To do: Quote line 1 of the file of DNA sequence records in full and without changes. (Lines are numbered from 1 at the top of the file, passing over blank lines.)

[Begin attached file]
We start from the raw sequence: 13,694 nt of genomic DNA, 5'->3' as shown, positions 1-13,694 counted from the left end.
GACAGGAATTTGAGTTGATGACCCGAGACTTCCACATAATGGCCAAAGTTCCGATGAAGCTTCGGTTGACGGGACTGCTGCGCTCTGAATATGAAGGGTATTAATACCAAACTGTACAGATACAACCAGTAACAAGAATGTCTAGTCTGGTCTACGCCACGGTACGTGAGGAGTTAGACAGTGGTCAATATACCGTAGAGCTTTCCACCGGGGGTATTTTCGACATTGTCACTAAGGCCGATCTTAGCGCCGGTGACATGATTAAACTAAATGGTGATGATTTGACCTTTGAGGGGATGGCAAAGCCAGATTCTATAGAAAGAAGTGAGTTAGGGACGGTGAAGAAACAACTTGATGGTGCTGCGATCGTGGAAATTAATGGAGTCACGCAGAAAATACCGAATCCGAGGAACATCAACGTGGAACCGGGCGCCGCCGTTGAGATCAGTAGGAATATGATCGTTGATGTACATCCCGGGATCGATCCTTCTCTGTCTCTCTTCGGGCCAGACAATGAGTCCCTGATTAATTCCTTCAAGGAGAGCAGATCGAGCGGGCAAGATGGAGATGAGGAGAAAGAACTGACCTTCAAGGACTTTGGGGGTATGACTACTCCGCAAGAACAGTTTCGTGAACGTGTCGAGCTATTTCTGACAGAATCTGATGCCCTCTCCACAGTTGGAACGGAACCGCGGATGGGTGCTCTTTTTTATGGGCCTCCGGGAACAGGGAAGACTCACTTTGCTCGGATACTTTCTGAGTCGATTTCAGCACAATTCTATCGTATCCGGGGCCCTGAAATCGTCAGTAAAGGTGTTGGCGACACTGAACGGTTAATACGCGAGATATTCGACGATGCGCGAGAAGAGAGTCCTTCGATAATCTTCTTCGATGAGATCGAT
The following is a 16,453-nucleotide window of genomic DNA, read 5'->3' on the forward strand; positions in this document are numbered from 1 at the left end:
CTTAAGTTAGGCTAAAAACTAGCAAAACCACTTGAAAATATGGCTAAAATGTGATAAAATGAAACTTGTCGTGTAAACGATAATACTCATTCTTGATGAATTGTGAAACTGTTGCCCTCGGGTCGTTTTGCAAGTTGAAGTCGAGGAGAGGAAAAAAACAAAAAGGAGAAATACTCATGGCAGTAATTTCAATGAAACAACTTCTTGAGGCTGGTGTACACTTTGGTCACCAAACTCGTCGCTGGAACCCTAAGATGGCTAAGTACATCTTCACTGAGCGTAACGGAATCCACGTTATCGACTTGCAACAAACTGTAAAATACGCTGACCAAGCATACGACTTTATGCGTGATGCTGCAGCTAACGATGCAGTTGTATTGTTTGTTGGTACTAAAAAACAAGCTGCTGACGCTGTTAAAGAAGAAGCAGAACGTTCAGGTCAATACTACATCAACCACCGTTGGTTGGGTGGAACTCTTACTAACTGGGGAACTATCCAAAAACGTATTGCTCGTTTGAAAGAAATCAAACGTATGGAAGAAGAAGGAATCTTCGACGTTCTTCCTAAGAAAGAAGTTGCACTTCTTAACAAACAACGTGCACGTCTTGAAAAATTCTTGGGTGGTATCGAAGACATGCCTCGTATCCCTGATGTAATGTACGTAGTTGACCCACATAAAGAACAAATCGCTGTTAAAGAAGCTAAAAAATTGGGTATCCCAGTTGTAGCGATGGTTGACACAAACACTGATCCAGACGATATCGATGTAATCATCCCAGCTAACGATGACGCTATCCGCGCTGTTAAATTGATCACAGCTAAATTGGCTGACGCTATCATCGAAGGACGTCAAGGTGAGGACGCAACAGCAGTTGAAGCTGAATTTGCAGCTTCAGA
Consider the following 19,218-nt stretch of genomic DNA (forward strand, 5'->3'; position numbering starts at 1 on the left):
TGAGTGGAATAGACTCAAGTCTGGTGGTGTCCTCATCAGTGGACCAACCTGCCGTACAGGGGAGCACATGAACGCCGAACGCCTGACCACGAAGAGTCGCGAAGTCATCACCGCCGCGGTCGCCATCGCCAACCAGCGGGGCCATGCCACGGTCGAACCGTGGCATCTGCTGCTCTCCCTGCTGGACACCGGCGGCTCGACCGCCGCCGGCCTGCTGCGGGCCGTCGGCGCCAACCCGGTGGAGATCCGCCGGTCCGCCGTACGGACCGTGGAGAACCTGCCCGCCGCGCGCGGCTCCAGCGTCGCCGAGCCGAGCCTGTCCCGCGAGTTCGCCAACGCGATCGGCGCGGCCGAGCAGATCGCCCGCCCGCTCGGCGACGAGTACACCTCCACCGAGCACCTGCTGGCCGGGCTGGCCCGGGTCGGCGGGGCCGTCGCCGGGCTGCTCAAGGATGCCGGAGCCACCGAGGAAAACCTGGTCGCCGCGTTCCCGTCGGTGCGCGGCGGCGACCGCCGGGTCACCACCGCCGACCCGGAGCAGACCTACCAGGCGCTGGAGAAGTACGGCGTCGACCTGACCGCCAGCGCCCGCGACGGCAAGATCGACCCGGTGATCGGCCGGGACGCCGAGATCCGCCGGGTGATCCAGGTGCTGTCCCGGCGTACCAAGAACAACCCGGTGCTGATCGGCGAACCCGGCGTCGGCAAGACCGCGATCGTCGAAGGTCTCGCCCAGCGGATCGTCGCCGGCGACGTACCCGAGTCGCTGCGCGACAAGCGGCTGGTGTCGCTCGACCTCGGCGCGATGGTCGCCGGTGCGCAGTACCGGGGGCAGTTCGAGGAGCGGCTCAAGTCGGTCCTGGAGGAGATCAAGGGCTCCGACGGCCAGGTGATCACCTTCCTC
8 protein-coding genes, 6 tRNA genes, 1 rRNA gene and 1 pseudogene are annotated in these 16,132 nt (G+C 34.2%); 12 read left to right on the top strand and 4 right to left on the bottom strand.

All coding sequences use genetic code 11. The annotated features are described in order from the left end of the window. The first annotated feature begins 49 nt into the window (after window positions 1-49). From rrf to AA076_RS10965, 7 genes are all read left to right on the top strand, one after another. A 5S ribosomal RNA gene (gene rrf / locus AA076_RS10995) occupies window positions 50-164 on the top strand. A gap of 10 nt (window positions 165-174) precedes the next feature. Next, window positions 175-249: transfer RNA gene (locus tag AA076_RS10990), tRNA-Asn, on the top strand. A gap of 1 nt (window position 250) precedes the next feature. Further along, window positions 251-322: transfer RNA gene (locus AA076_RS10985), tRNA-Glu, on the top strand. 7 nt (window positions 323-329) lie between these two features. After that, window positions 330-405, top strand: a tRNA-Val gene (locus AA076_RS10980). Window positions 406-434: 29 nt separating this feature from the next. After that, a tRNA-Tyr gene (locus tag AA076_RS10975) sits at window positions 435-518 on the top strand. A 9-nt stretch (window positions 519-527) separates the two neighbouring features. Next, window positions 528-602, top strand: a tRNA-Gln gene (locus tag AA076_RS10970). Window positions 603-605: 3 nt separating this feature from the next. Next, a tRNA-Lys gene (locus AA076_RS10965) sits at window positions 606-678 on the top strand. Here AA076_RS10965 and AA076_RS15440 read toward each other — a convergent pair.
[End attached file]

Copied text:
We start from the raw sequence: 13,694 nt of genomic DNA, 5'->3' as shown, positions 1-13,694 counted from the left end.